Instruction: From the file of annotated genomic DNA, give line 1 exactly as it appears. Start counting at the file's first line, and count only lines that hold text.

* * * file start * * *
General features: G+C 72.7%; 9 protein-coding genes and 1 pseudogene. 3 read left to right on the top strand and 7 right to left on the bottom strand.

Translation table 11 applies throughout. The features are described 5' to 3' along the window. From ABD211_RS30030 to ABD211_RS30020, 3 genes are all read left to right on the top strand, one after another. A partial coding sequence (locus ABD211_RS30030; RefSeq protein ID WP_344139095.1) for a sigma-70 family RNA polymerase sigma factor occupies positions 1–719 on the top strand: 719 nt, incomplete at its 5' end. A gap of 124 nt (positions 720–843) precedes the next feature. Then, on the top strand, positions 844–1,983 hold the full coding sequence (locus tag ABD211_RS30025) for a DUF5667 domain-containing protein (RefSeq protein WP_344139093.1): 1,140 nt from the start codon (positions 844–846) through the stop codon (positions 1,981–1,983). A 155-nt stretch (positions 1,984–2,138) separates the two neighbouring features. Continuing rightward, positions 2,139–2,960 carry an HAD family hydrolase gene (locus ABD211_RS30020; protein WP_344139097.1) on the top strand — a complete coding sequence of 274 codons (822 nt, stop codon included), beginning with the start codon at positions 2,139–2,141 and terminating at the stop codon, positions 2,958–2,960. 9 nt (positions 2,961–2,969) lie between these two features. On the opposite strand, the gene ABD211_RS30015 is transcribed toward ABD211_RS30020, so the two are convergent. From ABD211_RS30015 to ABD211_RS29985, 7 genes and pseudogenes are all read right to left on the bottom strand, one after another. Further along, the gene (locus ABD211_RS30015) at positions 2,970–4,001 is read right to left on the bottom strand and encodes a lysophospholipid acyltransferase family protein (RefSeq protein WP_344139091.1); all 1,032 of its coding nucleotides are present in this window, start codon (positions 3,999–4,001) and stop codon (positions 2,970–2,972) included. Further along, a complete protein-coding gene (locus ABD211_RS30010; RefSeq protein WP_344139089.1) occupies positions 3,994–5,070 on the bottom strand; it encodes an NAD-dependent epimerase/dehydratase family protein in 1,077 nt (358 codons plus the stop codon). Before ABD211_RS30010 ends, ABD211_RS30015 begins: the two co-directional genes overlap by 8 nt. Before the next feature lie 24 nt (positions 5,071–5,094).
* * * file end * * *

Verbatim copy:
General features: G+C 72.7%; 9 protein-coding genes and 1 pseudogene. 3 read left to right on the top strand and 7 right to left on the bottom strand.